More Communication Is Better

English: A phone made specifically for confere...
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I love this phrase – “more communication is better” – which I am shamelessly stealing from Mark Hortsman and Mike Auzenne of Manager Tools. This week I took Mike and Mark’s advice. I heard a coworker share a communication best practice at our annual regional manager conference a few weeks ago. This manager is new to our company, and after hearing about his  daily “curtain up” conference call idea I decided to add it to my communication routine.

This past week, and for at least the next three weeks, I am hosting daily fifteen minute morning conference calls with my sales team. The format is simple. I talk for five minutes about my agenda and direction, the managers talk for five minutes sharing tips and reminders, and the sales force gets the last five minutes for questions and best practice sharing.

We started these calls last Monday. The first few calls were great, with a lot of participation and sharing among the participants. Thursday and Friday’s calls were a little flat, but, overall, the program is a success. The team appreciates the information, even if it was a bit boring at times. If I can keep the call fresh, I’ve stumbled upon a real long term success program. I’ll explain why.

I manage a dispersed sales force, when I’m not communicating enough I find some clear signs that I need to make a change:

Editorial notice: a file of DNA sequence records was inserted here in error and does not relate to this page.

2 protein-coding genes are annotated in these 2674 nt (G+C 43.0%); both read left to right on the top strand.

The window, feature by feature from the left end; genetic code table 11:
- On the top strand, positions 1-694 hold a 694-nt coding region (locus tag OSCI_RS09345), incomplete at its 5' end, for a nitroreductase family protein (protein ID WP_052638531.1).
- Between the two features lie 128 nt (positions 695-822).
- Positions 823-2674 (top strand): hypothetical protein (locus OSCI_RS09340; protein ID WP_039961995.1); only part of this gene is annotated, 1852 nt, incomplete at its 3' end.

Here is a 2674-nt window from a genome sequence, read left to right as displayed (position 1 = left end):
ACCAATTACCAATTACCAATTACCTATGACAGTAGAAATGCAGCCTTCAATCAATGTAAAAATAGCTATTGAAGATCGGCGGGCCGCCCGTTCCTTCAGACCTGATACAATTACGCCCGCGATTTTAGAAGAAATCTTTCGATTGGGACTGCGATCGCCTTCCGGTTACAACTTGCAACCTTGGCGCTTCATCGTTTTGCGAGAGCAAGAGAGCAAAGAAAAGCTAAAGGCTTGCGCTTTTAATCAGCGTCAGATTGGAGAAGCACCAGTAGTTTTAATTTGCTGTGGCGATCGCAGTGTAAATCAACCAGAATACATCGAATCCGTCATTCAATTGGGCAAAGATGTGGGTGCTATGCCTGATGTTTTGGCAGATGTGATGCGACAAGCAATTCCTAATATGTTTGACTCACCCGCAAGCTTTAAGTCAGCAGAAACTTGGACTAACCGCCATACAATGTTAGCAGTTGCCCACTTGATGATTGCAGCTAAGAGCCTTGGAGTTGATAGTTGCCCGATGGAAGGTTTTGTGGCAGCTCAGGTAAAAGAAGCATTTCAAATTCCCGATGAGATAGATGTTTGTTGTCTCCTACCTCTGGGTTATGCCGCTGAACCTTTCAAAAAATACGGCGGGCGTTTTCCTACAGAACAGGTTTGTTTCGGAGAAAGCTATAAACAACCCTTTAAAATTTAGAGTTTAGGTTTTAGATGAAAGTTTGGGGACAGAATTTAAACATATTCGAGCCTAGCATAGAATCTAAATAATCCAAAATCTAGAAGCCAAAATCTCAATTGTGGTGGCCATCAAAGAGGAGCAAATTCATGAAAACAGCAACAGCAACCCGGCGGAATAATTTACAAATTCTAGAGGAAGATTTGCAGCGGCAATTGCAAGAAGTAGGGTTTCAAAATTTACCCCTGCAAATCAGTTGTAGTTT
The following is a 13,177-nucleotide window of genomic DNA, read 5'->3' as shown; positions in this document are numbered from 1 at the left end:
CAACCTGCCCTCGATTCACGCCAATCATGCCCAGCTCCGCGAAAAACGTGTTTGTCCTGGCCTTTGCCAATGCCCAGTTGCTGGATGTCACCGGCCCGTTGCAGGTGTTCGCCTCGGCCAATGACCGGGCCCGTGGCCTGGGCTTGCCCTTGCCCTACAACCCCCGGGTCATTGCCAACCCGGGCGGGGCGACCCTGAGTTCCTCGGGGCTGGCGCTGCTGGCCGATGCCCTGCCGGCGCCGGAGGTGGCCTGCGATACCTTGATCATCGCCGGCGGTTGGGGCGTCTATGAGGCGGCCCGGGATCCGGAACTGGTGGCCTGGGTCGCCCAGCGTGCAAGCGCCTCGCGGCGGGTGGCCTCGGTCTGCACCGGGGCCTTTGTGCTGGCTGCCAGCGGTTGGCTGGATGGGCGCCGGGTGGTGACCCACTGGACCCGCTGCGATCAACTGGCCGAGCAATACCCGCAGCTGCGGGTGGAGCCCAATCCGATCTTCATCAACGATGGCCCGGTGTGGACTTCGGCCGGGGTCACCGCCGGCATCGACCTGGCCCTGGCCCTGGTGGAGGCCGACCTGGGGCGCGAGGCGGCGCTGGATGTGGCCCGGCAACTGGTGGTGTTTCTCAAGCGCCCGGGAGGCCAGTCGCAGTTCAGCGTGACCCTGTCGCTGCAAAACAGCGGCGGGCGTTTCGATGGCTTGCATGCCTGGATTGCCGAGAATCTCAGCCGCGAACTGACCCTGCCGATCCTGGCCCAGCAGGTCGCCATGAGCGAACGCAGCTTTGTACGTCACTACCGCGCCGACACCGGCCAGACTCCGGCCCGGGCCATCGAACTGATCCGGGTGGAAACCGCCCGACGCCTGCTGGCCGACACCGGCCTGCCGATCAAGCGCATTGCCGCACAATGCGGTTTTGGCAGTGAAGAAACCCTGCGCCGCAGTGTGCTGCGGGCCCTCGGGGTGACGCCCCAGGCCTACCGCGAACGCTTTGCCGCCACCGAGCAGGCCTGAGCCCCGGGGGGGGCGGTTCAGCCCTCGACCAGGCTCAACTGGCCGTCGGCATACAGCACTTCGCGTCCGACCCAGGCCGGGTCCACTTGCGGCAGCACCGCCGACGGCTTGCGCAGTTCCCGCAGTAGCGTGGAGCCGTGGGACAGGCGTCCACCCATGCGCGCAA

• Front line associates are confused by the drips and drabs of often conflicting information that trickles down to them.
  • Dispersed salespeople do not feel part of a team. The sales team becomes like an archipelago, and peer-to-peer communication suffers or becomes negative.
  • Our trust level decrease, relationships fade, and (often petty) conflicts emerge.
  • Results suffer as confused, alone, and angry associates try to feel their way through the dark on their own.

Not surprisingly, the opposite signs manifest when the management team and I communicate more:

  • People are focused and moving in the same direction. Directs show me their good work, which is in line with the direction I gave, seeking out praise.
  • People feel a sense of the greater organization, like they are part of something bigger than themselves.
  • Trust increases, relationships improve, and employees feel like they have high quality coworkers committed to the mission. Directs feel like the managers who care about them as people.
  • Results improve as my focused, happy, high-trust team all pushes forward in the same direction.

Employees want more communication. At a manager meeting a few weeks ago I surveyed about fifty managers asking them what would be the first thing they would fix if they were promoted. Overwhelmingly, “improve communication” was the top response.

It’s one thing to attend a company meeting with other managers, and another to commit to implementing a best practice that you heard. I chose the latter. Here’s my revised communication plan:

  • Weekly face to face meetings with each of my direct reports (district managers).
  • Weekly staff meeting with the entire management team (district and store level managers).
  • Daily “curtain up” conference calls with the entire sales team.
  • Monthly “skip level” face to face meetings with each sales person.
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